Is my body simply not suited for squatting? Is my body simply not suited for squatting? - Page 3

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Thread: Is my body simply not suited for squatting?

  1. #21
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    • wichita falls texas december seminar 2020
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    Perhaps if no other squatting could be performed, box squats might be the ticket? There's certainly a way to do them where there's very little stress on the knees.

  2. #22
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    My knees use to grind and pop when I did squats. They're all better now that I wear headphones. The grinding came back a little one day, but I turned the volume up and that fixed them right up.

  3. #23
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    my knees stop popping when pushing my knees out, so it's a handy reminder if I hear them pop

  4. #24
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    Okay, I can't get a video up today, but I will try my best to get a well-shot video posted by Friday. Hopefully the angle won't suck and you guys will be able to see everything that's going on with my squat. I'm on Starting Strength, if anyone was wondering.

    I'm starting to think that maybe I don't bend over enough in my squat, because my knees wouldn't just go bad for no reason. It HAS to be SOME problem in my squat. I just can't figure out what. I'll try to correct the problems I identify today and I will have a video up for my Friday lifts.

  5. #25
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    OP -- what if it's not the squats but some congenital cartilage/meniscus anomaly, or something correctable via diet/supplements? Is it *only* the knees or do you have other misarticulations, grinding joints, etc? Do you not produce adequate synovial fluid in the joints? I trust Rip's decades of experience that squats strengthen normal knees. Just wondering if there is some abnormality not yet considered. One of the easier ones to fix: if you wear boots and impact hard on the heel when walking distances on concrete, the instantaneous compression stress *can* cause knee joint pain; switching to running shoes resolves it. The squats might be a red herring. Look for all possible causes -- nutritional substrate, genetic abnormality, other injury/stressor... Good luck with this.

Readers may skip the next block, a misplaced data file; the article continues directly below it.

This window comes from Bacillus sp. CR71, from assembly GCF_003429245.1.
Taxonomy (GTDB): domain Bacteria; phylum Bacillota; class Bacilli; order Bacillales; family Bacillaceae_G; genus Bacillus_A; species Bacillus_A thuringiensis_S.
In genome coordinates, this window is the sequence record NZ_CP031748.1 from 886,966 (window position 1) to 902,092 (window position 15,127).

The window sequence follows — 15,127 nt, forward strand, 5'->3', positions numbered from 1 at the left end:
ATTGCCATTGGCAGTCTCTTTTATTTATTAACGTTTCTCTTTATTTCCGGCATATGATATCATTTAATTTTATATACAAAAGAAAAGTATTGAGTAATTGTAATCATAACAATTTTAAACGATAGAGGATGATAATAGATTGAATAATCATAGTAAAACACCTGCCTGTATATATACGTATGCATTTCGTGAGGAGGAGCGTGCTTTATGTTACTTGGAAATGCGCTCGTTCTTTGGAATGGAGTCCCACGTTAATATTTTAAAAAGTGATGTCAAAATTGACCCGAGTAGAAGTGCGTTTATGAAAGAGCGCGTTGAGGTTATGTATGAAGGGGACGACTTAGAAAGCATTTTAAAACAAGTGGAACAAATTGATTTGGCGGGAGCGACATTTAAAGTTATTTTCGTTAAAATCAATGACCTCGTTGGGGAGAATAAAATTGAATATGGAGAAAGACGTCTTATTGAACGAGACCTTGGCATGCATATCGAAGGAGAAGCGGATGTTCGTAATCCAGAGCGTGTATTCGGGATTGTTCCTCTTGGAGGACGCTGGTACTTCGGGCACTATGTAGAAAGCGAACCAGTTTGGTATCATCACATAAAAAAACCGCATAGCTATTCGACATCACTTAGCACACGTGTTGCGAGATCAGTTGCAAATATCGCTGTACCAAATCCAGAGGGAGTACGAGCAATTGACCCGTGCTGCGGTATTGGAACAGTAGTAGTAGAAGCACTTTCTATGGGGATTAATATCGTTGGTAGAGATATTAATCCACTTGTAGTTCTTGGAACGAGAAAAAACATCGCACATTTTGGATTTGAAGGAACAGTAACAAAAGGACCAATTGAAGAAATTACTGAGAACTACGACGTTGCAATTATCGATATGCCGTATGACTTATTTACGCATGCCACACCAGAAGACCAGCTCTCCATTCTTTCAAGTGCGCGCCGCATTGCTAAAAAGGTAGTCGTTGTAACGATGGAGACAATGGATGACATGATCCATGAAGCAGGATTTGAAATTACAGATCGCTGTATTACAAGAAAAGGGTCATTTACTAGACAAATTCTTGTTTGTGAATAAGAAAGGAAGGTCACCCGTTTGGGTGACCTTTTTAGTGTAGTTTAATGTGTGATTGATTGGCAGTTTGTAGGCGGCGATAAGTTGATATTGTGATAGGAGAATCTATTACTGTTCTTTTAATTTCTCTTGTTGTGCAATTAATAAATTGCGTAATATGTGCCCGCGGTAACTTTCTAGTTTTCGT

6. #26
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    Quote Originally Posted by Titanium View Post
    OP -- what if it's not the squats but some congenital cartilage/meniscus anomaly, or something correctable via diet/supplements? Is it *only* the knees or do you have other misarticulations, grinding joints, etc? Do you not produce adequate synovial fluid in the joints? I trust Rip's decades of experience that squats strengthen normal knees. Just wondering if there is some abnormality not yet considered. One of the easier ones to fix: if you wear boots and impact hard on the heel when walking distances on concrete, the instantaneous compression stress *can* cause knee joint pain; switching to running shoes resolves it. The squats might be a red herring. Look for all possible causes -- nutritional substrate, genetic abnormality, other injury/stressor... Good luck with this.